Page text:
7. Tiny Tim: Chameleon
Japanese label Zero Communications rescues a trio of the later works of Tiny Tim from obscurity, and this is the highlight of the bunch, featuring covers of “Brother, Can You Spare a Dime,” “The Mickey Mouse Club March” and “Stayin’ Alive.”
8. Traveling Wilburys: The Traveling Wilburys Collection
Volume 1 is always going to be considered a stronger album than Volume 3, but being able to listen to them back to back within this collection shows that the supergroup’s sophomore effort wasn’t nearly as much of a slump as was perceived at the time.
9. Blondie: Eat to the Beat
Hard to believe I’d never heard this album until the emergence of this reissue, but since it comes with a bonus DVD of videos for every track, maybe it’s good that I stayed ignorant ‘til now.
10. George Jones: The Grand Tour
One of “No Show” Jones’s greatest albums finally shows up on shelves again, thanks to the little reissue label that could.
Best Reissue Label of 2007:
American Beat Records.
Given the current climate within the music industry, several folks here at Bullz-Eye are less than confident that American Beat will be here for the long haul, but it’s not because we are anything less than ecstatic with the various albums they’ve been putting back into print. But then, any music geek worth their salt can’t help but applaud a label willing to re-release records from John Anderson to Zebra, including material from David Johansen, Joe Ely, Joe Jackson, Chuck Berry and Graham Parker. God bless ‘em, that’s what I say.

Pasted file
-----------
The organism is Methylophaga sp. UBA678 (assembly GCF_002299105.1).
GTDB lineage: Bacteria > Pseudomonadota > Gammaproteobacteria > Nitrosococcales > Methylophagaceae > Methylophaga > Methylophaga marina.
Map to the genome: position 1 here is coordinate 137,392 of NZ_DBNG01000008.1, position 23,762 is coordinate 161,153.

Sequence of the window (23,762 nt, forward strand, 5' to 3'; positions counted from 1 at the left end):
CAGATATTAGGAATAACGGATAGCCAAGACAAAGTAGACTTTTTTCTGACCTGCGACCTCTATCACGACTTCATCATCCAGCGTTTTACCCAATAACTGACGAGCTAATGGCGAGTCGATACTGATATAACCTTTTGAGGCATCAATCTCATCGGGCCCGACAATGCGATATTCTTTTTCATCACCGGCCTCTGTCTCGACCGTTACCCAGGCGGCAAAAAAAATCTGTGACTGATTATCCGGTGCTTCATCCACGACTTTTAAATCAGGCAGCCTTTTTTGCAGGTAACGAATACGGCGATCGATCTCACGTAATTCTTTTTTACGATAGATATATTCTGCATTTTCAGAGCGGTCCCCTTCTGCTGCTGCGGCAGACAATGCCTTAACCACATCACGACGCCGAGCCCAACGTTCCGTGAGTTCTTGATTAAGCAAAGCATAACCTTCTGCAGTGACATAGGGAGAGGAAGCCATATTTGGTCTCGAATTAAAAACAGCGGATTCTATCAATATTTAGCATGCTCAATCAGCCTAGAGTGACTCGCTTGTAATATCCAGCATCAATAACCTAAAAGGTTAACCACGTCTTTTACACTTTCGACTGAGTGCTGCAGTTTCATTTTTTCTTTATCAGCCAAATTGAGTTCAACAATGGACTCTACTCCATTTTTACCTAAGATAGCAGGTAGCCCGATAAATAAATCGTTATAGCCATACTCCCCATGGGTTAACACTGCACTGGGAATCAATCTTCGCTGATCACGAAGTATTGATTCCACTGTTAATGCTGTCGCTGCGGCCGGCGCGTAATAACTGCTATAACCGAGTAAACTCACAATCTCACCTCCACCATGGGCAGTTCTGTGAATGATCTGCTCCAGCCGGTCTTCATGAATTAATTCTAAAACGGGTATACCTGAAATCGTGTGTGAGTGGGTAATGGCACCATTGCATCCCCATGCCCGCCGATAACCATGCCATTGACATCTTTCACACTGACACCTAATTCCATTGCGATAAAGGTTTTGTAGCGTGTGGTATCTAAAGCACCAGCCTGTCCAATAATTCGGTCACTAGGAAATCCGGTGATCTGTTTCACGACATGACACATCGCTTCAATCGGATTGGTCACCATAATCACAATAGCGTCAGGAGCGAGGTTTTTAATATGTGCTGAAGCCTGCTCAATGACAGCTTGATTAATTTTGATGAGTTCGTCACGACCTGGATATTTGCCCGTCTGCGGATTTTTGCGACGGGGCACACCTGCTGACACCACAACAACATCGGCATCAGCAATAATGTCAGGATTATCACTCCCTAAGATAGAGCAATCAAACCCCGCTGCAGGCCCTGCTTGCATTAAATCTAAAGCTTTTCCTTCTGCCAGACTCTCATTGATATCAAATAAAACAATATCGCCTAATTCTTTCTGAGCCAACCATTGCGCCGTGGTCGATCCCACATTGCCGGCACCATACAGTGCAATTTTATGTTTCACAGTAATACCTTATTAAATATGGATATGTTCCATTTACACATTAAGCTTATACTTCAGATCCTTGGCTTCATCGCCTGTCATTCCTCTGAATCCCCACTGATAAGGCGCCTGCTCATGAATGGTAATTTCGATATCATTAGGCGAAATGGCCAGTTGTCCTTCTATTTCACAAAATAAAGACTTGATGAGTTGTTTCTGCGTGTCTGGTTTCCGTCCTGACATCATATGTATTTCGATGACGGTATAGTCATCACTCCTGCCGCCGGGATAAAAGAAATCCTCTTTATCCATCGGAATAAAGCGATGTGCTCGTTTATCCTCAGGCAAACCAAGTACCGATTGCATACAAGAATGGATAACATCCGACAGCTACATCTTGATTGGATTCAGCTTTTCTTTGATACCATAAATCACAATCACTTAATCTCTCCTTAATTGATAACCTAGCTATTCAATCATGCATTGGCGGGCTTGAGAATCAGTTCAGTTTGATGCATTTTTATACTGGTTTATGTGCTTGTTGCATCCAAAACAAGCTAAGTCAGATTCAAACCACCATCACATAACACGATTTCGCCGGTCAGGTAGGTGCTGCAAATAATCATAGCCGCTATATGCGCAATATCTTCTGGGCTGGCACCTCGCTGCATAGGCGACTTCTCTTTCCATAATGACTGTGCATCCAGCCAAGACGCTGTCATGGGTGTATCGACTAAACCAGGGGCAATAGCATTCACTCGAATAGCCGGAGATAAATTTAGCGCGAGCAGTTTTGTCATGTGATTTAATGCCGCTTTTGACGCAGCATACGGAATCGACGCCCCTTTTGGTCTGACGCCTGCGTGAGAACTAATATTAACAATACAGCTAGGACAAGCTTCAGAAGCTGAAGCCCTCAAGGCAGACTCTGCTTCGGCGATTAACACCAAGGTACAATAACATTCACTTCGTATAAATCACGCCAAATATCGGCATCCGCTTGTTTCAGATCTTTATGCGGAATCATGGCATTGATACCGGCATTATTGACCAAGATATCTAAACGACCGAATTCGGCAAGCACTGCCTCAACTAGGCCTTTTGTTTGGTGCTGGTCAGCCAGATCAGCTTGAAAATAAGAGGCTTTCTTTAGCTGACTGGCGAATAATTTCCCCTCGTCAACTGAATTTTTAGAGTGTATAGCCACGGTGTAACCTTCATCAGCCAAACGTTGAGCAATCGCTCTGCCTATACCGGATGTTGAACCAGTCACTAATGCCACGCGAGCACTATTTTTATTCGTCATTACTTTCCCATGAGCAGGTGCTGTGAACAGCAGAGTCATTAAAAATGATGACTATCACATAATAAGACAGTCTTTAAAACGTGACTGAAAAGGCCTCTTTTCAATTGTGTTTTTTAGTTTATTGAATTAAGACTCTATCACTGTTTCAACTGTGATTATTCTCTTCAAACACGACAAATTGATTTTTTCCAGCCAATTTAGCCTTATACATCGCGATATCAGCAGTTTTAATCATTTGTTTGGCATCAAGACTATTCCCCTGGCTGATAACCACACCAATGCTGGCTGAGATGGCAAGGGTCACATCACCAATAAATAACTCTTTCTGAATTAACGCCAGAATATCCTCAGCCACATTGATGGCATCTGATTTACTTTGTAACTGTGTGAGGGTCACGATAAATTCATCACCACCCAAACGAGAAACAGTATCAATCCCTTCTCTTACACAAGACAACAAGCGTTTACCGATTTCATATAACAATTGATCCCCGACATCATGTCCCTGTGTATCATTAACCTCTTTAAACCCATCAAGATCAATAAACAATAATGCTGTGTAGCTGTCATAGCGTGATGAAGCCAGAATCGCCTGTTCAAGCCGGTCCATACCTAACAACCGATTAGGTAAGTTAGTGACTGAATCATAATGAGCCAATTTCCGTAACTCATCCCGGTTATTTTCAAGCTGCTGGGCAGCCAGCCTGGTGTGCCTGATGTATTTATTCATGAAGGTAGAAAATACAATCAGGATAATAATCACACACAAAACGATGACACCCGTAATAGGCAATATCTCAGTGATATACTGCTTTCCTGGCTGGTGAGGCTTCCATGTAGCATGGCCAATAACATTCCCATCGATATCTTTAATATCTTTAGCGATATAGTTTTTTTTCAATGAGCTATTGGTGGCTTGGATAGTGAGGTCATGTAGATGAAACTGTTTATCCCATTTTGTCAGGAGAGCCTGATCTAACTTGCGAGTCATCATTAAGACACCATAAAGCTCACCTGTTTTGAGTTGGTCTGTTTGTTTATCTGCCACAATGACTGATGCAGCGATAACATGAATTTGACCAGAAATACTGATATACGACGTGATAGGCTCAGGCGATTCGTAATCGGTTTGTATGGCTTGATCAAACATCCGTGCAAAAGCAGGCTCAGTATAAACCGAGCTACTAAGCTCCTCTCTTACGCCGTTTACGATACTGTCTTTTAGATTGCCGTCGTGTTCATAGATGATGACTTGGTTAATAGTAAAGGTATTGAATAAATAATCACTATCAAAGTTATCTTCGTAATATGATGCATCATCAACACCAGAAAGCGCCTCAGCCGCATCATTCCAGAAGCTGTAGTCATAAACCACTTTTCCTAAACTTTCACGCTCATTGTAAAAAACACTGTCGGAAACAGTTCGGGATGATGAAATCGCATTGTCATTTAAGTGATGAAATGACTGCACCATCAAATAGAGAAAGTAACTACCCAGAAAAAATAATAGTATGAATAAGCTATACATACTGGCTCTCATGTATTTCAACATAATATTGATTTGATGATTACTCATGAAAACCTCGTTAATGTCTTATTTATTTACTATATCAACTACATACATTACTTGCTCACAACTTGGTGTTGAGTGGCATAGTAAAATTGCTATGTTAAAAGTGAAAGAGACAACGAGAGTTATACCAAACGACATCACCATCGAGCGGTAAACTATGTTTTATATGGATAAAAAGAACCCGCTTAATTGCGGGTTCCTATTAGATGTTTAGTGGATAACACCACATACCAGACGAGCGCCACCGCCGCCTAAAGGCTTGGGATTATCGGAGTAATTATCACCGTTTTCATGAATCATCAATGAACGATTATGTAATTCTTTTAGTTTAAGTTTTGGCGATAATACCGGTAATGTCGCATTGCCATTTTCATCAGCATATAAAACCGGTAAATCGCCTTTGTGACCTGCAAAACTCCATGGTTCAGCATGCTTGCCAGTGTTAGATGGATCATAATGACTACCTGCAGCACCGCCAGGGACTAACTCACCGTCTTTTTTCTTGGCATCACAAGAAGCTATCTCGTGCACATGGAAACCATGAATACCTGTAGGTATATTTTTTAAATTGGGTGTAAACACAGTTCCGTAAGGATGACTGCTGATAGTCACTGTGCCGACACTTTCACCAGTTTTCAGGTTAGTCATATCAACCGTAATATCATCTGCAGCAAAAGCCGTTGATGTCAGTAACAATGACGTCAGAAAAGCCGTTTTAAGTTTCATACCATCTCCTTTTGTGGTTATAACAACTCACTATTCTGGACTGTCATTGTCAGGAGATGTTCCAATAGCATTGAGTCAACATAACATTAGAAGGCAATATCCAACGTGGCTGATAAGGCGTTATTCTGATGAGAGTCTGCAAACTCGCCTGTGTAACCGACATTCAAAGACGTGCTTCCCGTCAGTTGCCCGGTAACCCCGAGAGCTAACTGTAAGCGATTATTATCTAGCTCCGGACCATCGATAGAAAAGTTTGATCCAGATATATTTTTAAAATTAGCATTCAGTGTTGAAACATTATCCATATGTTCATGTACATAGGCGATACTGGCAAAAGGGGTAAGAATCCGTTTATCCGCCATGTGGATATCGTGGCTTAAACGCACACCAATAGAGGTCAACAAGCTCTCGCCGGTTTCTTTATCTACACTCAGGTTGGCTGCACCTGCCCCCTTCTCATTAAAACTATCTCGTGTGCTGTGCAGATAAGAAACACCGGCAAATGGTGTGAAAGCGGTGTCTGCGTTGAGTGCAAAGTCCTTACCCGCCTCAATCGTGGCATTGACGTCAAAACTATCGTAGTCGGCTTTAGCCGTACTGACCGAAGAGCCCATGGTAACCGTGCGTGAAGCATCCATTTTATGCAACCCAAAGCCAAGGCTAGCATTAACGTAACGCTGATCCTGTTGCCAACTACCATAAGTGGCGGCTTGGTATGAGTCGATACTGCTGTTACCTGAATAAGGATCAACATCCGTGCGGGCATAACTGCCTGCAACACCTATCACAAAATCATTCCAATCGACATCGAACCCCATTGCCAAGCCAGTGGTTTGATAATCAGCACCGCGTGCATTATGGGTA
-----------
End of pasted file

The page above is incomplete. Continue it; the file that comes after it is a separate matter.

Comedy Album of the Year:
Christopher Titus, The 5th Annual End of the World Tour
Whether his ABC series, “Big Shots,” ends up sticking around for the long haul or not, his musings on life, love, children and death (not necessarily in that order, you understand) are what he’ll be remembered for. Putting out a two-disc set might seem a trifle overblown on the surface, but the number of laughs will leave you disappointed that there’s no Disc Three.
Live Album of the Year:
The Raspberries, Live on Sunset Strip
Given how long it took for this reunion concert by the band to emerge (it was recorded a few years ago), there was reason to fear that it might be less than enthralling. Not so. They rocked in the ‘70s, and they’re still rockin’ in the new millennium. Guess this explains why they’re one of the most respected power pop bands of all time, huh?
Best 2006 Album I Didn’t Discover ‘Til 2007:
Lee Hazlewood, Cake or Death
It’s a crying shame that I didn’t investigate the work of the late Lee Hazlewood until after he’d already received a terminal cancer diagnosis. The resemblance to Warren Zevon’s The Wind was noted by many, and reasonably so, but Hazlewood’s last musical testament is just as worthy of critical acclaim.
2007 Album Which Probably Would’ve Made My Top 10 If I’d Had It Longer:
Cy Curnin, The Returning Sun
If the name doesn’t ring a bell, he’s the lead singer of the Fixx, and, yes, that’s present tense. (In fact, the band’s in the midst of preparing for a new album.) Once in a while, Curnin feels more comfortable releasing things under his own name. The music doesn’t sound dramatically different – Fixx guitarist Jamie West-Oram is in tow throughout most of the proceedings – but the lyrics are a little more personal. If you ever loved his band, though, the odds are that you’ll love Curnin’s latest solo work, too.